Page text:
Parents should be feeding their babies potentially allergenic foods to ward off serious allergies, suggests a review of recent evidence.
The review, published Monday in the Canadian Medical Association Journal, states that most babies at four to six months of age can begin eating these foods, which include cow's milk, soy, peanuts, tree nuts, eggs, wheat, fish, shellfish and sesame.
And once those foods have been introduced, it's important the baby continue to eat them on a regular basis, or an allergy could develop.
"We're in the midst of a food allergy epidemic, so prevention is really important," said co-author Dr. Elissa Abrams of the University of Manitoba's department of pediatric allergy and clinical immunology.
In the past, parents of babies at high risk of developing allergies were advised to wait 12 to 36 months before introducing commonly allergenic foods.
"At the time, we thought that if you allowed the infants' immune system and gut to mature it would decrease the chance that they would become allergic," said Abrams, who co-authored the review with Dr. Allan Becker.
Instead of food allergy rates dropping, as was expected, there was an increase in some areas. "For example, in the U.K., when they started avoiding peanut there was as much as a tripling of peanut allergy," Abrams said.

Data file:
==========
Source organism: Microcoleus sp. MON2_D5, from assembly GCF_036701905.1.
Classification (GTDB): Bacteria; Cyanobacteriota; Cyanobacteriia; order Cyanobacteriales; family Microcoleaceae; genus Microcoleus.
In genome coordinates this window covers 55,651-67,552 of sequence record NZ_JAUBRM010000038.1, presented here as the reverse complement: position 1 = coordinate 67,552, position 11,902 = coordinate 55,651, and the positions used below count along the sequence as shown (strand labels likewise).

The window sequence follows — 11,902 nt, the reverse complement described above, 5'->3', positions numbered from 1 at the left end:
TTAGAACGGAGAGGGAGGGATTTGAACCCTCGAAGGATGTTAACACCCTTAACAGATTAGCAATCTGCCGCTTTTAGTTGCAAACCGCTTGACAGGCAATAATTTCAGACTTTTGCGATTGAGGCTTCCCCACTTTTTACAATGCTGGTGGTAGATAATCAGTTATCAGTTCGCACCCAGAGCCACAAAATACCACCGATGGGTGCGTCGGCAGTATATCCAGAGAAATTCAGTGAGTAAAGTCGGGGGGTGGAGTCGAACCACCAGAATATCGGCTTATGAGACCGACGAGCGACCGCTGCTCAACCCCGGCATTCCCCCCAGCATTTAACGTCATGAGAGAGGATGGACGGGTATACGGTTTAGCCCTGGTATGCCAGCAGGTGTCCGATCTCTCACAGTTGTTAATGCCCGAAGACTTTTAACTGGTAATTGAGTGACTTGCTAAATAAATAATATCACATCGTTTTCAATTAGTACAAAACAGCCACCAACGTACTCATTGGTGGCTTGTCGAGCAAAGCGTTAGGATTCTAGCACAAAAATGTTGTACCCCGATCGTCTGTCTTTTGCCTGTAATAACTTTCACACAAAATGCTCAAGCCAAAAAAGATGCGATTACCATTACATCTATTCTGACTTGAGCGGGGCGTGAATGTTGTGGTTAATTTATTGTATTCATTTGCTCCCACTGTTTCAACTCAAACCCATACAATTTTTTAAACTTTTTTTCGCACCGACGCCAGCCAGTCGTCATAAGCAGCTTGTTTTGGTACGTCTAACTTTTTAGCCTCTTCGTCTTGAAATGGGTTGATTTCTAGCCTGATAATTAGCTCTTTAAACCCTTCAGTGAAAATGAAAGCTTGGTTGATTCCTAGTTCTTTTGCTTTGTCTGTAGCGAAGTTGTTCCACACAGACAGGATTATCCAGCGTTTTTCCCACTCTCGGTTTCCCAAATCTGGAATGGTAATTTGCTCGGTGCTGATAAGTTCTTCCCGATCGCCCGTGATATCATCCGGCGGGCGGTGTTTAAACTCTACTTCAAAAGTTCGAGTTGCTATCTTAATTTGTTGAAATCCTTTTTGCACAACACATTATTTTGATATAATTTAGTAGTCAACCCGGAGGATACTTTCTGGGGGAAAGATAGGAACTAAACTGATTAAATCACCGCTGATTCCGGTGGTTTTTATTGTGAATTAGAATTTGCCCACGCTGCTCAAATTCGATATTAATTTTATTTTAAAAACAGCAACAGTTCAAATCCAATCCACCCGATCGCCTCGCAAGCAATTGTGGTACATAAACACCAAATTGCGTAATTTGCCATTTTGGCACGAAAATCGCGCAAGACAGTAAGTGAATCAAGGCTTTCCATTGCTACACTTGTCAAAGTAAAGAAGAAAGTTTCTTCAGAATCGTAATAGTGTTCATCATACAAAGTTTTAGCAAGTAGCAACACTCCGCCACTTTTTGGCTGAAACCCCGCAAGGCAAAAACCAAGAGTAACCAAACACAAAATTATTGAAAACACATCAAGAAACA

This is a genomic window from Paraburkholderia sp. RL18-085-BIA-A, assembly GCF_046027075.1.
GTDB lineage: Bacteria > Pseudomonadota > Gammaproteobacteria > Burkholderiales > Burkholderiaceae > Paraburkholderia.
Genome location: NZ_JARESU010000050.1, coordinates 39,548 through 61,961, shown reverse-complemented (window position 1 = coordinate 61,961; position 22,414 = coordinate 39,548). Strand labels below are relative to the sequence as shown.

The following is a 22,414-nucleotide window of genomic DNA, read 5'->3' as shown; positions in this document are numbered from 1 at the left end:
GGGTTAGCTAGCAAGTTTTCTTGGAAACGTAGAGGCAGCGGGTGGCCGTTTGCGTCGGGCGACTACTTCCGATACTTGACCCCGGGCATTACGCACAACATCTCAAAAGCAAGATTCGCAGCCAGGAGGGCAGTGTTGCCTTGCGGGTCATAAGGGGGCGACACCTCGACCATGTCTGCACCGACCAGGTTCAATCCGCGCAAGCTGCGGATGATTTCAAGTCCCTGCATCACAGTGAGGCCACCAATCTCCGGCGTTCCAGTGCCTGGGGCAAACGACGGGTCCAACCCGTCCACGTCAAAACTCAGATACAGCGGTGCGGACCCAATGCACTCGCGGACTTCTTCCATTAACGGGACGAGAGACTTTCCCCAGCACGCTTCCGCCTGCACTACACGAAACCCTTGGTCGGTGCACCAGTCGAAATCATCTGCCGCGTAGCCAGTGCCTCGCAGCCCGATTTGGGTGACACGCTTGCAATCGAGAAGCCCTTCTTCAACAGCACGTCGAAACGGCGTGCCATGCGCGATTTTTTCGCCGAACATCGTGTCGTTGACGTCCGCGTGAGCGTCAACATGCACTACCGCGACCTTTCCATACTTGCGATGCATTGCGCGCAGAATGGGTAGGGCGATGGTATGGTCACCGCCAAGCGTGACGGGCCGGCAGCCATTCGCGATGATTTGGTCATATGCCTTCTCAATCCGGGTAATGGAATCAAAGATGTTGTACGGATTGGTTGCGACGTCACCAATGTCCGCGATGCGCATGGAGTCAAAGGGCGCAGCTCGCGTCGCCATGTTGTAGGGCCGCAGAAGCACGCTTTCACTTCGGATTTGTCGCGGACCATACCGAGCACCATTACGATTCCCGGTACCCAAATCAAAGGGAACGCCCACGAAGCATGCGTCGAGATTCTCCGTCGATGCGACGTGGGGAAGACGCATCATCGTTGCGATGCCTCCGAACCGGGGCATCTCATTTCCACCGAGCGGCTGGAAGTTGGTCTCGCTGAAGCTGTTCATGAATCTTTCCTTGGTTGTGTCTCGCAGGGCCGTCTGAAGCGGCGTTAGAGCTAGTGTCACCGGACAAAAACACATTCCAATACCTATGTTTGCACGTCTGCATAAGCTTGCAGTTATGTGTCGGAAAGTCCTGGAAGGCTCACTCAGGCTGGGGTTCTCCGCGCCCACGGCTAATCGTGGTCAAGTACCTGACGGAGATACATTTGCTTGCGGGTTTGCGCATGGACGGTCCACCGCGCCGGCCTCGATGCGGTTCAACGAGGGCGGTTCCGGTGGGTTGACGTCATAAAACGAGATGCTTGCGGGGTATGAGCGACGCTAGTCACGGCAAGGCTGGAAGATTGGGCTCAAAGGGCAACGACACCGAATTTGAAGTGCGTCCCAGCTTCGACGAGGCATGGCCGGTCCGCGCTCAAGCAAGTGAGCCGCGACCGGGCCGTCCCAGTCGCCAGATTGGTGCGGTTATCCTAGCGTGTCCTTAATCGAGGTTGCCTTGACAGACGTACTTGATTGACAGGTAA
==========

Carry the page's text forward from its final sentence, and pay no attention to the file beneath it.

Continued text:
Later studies "found that giving the foods late did not prevent allergies and in fact may actually increase the risk that these children would become allergic."
Groups including the Canadian Society of Allergy and Clinical Immunology now call for introducing peanuts to high-risk kids at between four and 11 months of age. The new review suggests it might be advisable for parents to visit an allergist if there is a history of allergies in the family. A recent survey of Canadian households found that 8 per cent, or one in 12 families, reported at least one food allergy.
Researchers have also learned more about what could be causing food allergies.
"We now think that you can actually become allergic through your skin: specifically broken skin, such as in children with eczema, if they're exposed to these foods in the environment and not already eating them," Abrams said.
"So that's why the guidelines have shifted so dramatically from the old guideline, which was wait, to the new guideline, which is there is no need to wait."
Current guidelines say mothers don't need to avoid foods that commonly cause allergies while pregnant or breastfeeding. Many mothers ask what's the harm in avoiding the foods as a preventative measure.
"There is a harm," said Abrams. "In some of the studies, when moms avoided foods when they were pregnant, they were at an increased risk of having small children and having children that were born early."
Dr. Susan Waserman, professor of medicine in the clinical immunology and allergy division at McMaster University, said in her clinic they haven't been telling parents to avoid allergenic foods for many years.
"But we never had good evidence even to make that recommendation until this study, which actually proves the point," she said. "You can't be 1,000 per cent sure in everybody, but eating peanut at that [young] age seems to be protective.
"Start slowly on the first feeding, watch your child, monitor … But for the most part, for most children, this will be a safe intervention."